Governments failed to address deficiencies in public sector cash-based accounting that were exposed by the sovereign debt crisis
URGENT AND FUNDAMENTAL reforms must be made to inconsistent and unreliable public sector accounting which threatens the sustainability of public finances around the world, according the CEO of the global federation for the accountancy profession.
Speaking to Accountancy Age, Fayez Choudhury, CEO of IFAC, says governments have failed to address deficiencies in public sector cash-based accounting that were exposed by the sovereign debt crisis.
Fayez believes that governments must ditch the flawed model of public sector cash-based accounting and adopt accrual accounting and budgeting to better measure and manage fiscal positions.
Private sector companies raising funds from investors on the capital markets are required to provide audited, accruals-based, financial statements, yet too many governments – even ones with bonds on the capital markets – don’t follow the same practice. In fact, many do not even use accrual accounting.
The problem, Choudhury explains, is that cash accounting doesn’t provide a “comprehensive, comparable or transparent” picture of governments’ true financial health.”
“It doesn’t take into account long-term obligations,” Choudhury says. “The sovereign debt crisis revealed the shortcomings of governments’ fiscal positions.” Choudhury adds that cash-based accounting “contributed” to financial problems in Greece and Portugal, which involved concealing debts and deficits.
It has now been over a year since the G-20 finance ministers and central banks governors’ meeting in Moscow declared a “goal of strengthening the public sector balance sheet” and of “looking at transparency and comparability of public sector reporting, and monitoring the impact of financial sector vulnerabilities on public debt”.
Indeed, IFAC sent a letter the G-20’s finance ministers back in April 2012 that recommended that the world’s leading nations “actively encourage” the adoption of accrual accounting. Nevertheless, little action has taken place and political will appears lacking. “Too much transparency is not a good thing…some outcomes are politically uncomfortable,” Choudhury says.
Such inaction has led to the “odd situation” where governments require private sector companies to adhere to a strict set of rules, whereas governments’ own accounting bodies make up the rules as they wish, Choudhury says.
Choudhury is encouraged, howvever, by several initiatives that are currently underway; in particular, strengthening the current governance arrangements of the International Public Sector Accounting Standards Board (IPSASB) will improve the credibility of public sector accounting standards and their influence on public sector financial reporting.
“There is much more that needs to be done,” Choudhury says, adding that the the G-20 has a “key role” to play in ensuring that governments recognise the benefits of enhancing financial management and reporting.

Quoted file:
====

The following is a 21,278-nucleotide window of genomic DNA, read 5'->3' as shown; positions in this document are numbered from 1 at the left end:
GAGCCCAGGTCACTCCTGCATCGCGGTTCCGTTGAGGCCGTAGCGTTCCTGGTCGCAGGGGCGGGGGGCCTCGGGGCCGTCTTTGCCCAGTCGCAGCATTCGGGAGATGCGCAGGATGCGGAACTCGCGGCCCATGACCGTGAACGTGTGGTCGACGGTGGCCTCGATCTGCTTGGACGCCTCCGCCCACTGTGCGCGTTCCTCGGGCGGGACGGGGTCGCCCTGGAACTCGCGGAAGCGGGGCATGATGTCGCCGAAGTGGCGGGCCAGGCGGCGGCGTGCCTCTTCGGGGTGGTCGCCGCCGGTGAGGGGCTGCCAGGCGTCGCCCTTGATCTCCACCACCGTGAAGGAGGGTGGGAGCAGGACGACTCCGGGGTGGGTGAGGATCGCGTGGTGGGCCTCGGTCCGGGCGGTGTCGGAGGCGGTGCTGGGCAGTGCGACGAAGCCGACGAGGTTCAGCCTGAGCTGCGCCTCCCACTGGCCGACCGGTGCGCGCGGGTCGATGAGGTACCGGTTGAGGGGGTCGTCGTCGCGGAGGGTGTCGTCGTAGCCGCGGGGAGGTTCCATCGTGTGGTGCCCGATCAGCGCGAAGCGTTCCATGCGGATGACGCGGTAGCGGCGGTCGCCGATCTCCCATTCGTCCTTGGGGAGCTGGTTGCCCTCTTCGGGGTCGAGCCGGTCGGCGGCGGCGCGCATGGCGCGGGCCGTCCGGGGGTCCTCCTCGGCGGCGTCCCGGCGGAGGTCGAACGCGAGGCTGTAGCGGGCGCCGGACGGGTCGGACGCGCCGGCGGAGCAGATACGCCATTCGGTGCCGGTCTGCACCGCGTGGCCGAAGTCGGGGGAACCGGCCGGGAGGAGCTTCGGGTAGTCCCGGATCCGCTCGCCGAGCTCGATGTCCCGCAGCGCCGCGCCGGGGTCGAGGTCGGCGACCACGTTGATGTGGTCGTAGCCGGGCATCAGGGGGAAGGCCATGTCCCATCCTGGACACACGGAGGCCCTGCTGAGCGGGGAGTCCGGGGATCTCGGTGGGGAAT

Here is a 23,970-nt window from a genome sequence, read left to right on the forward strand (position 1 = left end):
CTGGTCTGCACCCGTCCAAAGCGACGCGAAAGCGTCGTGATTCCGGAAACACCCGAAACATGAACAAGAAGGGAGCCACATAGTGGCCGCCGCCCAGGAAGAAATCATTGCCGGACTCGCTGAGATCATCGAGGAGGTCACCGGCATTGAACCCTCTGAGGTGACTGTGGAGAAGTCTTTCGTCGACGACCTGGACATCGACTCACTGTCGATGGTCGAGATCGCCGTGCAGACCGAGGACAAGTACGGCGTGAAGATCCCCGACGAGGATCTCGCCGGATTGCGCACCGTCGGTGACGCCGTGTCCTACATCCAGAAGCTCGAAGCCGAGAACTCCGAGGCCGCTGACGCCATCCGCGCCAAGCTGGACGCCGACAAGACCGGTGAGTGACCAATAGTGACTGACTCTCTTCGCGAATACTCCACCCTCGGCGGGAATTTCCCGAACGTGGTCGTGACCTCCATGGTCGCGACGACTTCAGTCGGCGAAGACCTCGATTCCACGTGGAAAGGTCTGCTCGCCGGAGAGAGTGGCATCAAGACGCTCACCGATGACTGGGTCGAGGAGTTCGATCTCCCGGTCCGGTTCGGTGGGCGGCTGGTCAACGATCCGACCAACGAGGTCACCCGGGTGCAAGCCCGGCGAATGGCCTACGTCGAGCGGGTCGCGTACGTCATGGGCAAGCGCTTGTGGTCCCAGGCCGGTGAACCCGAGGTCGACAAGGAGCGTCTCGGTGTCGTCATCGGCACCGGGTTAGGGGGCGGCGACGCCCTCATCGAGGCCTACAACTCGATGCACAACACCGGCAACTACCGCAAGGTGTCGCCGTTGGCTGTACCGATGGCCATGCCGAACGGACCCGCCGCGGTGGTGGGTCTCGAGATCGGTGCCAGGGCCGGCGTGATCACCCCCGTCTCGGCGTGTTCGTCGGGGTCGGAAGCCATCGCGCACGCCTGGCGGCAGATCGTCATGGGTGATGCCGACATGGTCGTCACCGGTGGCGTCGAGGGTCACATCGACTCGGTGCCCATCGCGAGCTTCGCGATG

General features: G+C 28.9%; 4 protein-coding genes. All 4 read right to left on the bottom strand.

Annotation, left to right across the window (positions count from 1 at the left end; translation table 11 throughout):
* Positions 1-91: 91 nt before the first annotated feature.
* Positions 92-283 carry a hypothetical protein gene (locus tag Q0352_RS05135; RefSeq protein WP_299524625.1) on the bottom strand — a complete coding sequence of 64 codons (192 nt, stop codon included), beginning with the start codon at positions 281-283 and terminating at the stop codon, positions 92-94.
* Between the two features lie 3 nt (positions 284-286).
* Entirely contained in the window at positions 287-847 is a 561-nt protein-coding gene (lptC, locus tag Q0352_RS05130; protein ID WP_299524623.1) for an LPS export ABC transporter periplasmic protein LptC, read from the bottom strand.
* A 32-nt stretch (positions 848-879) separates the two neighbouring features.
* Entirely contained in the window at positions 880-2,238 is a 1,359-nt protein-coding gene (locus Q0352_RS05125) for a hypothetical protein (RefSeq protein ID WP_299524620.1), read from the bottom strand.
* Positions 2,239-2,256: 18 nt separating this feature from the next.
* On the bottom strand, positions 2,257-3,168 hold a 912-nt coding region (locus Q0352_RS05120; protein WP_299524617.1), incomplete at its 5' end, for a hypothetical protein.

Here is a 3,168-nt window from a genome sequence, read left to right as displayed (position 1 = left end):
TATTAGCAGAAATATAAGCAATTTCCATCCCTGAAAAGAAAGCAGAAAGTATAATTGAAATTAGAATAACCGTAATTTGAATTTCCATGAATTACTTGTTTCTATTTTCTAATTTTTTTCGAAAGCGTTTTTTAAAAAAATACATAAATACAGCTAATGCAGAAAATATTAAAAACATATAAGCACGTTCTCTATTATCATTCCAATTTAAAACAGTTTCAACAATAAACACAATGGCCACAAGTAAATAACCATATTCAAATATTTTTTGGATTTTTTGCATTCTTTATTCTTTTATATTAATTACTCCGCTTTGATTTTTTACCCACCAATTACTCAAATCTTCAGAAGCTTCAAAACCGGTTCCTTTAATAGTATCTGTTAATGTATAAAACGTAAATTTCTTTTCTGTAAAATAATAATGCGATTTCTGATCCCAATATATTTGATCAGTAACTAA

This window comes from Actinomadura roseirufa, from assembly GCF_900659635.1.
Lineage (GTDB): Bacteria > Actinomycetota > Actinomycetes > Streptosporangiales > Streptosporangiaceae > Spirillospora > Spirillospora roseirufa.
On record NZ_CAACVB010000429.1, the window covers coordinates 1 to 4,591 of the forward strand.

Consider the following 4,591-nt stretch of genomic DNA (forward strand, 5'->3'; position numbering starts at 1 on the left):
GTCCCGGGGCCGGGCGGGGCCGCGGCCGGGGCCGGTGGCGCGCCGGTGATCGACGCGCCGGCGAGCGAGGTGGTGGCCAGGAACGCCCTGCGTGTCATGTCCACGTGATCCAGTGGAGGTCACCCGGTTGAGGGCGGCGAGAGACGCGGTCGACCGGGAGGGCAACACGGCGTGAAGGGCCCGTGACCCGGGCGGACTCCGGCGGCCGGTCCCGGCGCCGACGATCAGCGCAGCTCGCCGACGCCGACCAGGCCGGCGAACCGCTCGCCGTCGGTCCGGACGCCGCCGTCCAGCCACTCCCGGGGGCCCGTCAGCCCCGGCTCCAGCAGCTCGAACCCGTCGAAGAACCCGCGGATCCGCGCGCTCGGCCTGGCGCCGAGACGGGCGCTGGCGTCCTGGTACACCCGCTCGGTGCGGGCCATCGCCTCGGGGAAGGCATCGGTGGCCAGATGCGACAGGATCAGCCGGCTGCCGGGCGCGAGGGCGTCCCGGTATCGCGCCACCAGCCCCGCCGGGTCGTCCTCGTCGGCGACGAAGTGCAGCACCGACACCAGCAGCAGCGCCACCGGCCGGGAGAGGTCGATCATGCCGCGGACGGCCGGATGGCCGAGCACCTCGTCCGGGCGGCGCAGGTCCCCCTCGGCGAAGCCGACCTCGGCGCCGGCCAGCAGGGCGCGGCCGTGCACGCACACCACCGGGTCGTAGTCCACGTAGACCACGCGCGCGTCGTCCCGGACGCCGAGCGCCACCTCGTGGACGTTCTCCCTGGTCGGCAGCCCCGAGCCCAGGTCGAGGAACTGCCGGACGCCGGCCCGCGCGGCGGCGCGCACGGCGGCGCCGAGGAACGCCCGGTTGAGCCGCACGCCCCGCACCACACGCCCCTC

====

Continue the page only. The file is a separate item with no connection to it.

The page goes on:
To promote greater adoption of IPSASs, Choudhury believes that these standards should be added to the Financial Stability Board’s list of standards that are designated as deserving of priority implementation.
Furthermore, as part of its key strategic focus IFAC will continue to promote the need for enhanced public sector reporting and financial management through its recently launched Accountability Now! initiative, which aims to promote awareness of the issue, facilitate guidance on implementation of IPSASs, and encourage the development of needed technical capacity.
“We have designed an awareness building campaign working in partnership with civil society organisations, parliamentarians, public accounts committees, development banks and the International Monetary Fund,” he says.
Shortcomings in accounting, reporting and financial reporting within much of the public sector were also recently highlighted in a joint ICAEW-PwC report, which warned the sustainability of public finances in many European countries are being put at risk. Indeed, government accounting standards and arrangements remain extremely diverse in Europe.
Similarly, IFAC’s and CIPFA’s report, International Framework: Good Governance in the Public Sector, was released last week to address how strong management and processes influenced outcomes within public entitities.
According to Eurostat, which is leading a project to develop European Public Sector Accounting Standards (EPSAS), taking into account all tiers and branches of government and the public sector across EU member states, no two countries currently have the same system or apply the same standards.
“The ongoing debate in the EU over which path to take to harmonise public sector accounting standards…needs to focus ultimately on information needed to improve decision-making,” says Martin Manuzi, ICAEW’s regional director for Europe.
The report suggests that although introducing accruals accounting throughout the public sector in Europe is important, it is not an end in itself. It also calls for an improvement in the financial literacy of citizens, policy-makers, and intermediaries.
“Accruals accounting is just one piece in the jigsaw – albeit a critical one: to reap the full benefits of reform, a comprehensive change management process, involving the broader financial management and governance systems of the public sector, is required,” says Patrice Schumesch, PwC’s global partner for public finance and accounting.